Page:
The worse I felt, the bigger the personal changes I made to get myself out of it. Depression made me take more risks. When you have felt so bad that you don’t want to live anymore, you don’t have anything to lose. I’ve pushed myself in the direction of all my goals because the worst-case scenario was never as bad as the feelings I’d already felt.

I also think that my problems have given me a compassion and empathy for others that I may not feel so intensely had I never struggled myself. My experiences meant I forged deep connections with others who were struggling and I now have a strong desire to help people understand and work through their difficulties. Without depression and anxiety, I may never have noticed or cared about other people’s problems to the extent that I do.  I may never have found myself in a job I love, supporting young people or found that writing this blog could help me and other people too.

I’ve also learned to live in the moment and appreciate the here and now. It’s not always easy to know when depression and anxiety will strike, how long they will last or how badly they will affect me this time around. These days, if I’m feeling good, I savour and appreciate those times and try my utmost to make the most of them.

We know that the present is all we have , but I don’t think we always hold onto each moment and make a conscious effort to notice and experience it.

I’m more able to appreciate the small moments of joy and hold onto them to remember during the bad times. Having chronic health issues also has further reinforced my ability to be completely present in every well period of my life. It has given me perspective. I don’t need a lot of money, possessions a car or fancy holidays. Today, a bright sunny day and a great piece of cake are enough to bring a smile to my face.

The fact that I’m 42 and I’ve not killed myself from depression has given me confidence to deal with anything else life might throw at me. In the midst of a bad depressive episode, I find it difficult to say anything nice about myself, but now I’m well I can see that I must be strong and determined otherwise I would never have got through it. Having anxiety in particular has given me tenacity; each minute of feeling so awful is stretched out to feel like a lifetime, so I’ve had to learn how to ride it out and develop good coping skills.

To be honest, I was concerned when I started this blog that I wouldn’t find enough positive things to mention. I’m surprised that I can see so much good in such difficult circumstances. I know there isn’t always a point to what happens in life, but I’m glad I’ve found the point of what I’ve been through.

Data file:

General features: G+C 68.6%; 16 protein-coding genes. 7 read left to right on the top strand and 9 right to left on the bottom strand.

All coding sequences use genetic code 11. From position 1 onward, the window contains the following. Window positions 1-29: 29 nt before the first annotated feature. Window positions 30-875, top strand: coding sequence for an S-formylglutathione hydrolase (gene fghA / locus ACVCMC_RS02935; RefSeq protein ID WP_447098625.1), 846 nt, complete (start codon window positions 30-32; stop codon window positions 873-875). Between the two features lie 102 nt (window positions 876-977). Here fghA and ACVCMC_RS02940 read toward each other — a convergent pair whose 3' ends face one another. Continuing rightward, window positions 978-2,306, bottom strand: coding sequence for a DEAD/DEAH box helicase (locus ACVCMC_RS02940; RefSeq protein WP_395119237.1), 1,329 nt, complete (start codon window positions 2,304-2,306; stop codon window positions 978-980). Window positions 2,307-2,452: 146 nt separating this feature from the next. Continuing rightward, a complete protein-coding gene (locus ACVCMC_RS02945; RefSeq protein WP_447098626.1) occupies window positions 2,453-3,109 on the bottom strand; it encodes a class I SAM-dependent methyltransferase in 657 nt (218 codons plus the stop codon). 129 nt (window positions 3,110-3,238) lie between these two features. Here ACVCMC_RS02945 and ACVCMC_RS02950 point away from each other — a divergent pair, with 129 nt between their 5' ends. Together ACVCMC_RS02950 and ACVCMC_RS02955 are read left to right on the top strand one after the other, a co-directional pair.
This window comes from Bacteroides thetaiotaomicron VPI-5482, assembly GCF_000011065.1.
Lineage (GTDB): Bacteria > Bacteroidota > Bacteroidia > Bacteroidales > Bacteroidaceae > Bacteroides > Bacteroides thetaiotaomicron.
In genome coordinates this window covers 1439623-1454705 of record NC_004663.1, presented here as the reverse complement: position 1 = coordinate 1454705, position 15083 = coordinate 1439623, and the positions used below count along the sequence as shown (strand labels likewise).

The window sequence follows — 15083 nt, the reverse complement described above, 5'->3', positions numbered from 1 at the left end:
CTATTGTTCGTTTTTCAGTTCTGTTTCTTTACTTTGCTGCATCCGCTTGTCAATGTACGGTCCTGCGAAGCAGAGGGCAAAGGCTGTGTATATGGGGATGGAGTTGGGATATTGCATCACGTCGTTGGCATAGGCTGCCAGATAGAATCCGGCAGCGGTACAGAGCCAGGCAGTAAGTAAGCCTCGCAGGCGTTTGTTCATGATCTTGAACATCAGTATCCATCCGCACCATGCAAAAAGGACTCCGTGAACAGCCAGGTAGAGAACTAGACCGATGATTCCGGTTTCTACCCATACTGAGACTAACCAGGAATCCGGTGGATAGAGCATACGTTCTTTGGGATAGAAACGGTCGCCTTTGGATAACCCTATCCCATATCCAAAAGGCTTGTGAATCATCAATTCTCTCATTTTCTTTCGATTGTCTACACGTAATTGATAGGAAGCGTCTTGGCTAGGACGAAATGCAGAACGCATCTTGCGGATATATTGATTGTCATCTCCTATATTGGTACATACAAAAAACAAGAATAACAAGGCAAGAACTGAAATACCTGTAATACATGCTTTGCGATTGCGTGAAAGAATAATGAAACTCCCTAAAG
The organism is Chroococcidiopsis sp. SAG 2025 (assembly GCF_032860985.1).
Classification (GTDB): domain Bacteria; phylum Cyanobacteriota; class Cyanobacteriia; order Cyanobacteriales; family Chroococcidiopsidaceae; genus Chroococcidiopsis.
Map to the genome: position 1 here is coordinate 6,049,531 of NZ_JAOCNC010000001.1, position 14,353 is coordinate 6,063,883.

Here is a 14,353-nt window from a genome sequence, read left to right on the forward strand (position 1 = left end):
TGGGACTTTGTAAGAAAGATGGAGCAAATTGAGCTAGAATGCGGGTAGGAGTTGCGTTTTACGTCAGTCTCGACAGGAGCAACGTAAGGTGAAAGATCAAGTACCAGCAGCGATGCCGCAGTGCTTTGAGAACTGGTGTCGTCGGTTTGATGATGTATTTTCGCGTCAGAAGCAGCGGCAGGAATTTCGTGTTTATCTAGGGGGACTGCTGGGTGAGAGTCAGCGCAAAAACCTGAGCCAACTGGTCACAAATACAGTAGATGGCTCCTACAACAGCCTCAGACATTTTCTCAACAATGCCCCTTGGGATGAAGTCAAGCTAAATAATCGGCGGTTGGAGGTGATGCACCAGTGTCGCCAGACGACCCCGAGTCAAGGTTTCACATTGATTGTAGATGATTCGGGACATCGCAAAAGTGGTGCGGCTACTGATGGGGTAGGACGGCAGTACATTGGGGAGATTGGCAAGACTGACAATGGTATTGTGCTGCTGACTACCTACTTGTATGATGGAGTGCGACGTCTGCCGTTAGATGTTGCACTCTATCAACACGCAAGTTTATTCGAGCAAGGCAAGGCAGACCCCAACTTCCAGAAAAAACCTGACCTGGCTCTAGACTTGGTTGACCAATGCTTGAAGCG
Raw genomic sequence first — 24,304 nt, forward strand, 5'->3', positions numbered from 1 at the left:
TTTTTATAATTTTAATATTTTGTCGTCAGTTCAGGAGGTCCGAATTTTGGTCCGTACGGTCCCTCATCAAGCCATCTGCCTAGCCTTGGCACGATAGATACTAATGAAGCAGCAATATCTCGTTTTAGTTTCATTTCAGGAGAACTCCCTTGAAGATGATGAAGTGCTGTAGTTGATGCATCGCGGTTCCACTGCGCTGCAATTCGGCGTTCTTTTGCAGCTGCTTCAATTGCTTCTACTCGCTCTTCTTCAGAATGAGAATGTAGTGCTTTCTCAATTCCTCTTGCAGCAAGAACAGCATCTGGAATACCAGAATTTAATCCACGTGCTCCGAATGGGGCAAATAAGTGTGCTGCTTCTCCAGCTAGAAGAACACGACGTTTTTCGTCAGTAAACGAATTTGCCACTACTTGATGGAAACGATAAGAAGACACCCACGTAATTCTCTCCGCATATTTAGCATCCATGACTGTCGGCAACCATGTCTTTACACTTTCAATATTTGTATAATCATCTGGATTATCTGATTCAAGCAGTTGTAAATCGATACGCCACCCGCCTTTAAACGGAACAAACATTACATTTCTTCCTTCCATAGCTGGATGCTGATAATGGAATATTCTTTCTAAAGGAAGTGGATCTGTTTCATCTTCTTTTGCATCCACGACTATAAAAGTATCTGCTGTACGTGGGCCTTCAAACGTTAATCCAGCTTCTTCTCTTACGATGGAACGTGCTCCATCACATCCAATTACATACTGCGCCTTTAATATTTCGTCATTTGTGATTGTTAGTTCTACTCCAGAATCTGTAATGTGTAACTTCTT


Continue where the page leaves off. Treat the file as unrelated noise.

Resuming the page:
Can anyone else see positive outcomes of having a mental illness?

The Sanctuary

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The Sanctuary

Recently, a new mental health facility called The Sanctuary opened in Manchester, UK. The first of its kind, it offers people struggling with emotional or mental distress a chance to access emergency overnight support without having to endure the trials and tribulations of going to A+E.

All I can say is, about time. Up until its opening on 10th September this year, there were two distinct pathways available to people in the North West requiring immediate mental health intervention. If you had money, you followed a road paved with gold until you ended up at the luxury surroundings of somewhere like The Priory. Or if you were like me, a pauper reliant on the NHS, you headed to your nearest Accident and Emergency department and took your place on the cold metal chairs with the bleeding, screaming and inebriated.

I’ve done more than a few 6+ hour waits on those chairs, which are screwed to the floor to prevent them being used in a violent attack. During that time, my own distress which I thought had already hit rock bottom, escalated to several layers below it from the trauma of being sat in such an inappropriate environment . Then, when my name was finally called, the humiliation and degradation of trying to explain my complete inability to cope to a disinterested triage nurse nearly finished me off completely. From there I was moved to a private room, which sounds good but it isn’t. It’s completely bare, save for 3 plastic chairs and it’s painted in ‘hospital green’ a shade that is not found anywhere on the Dulux colour chart. There are large sections chipped off for that ‘shabby chic’ feel without the chic. Then anywhere between another 1 and 3 hours later, an on duty psychiatrist or member of the mental health crisis team appears to take down your life story.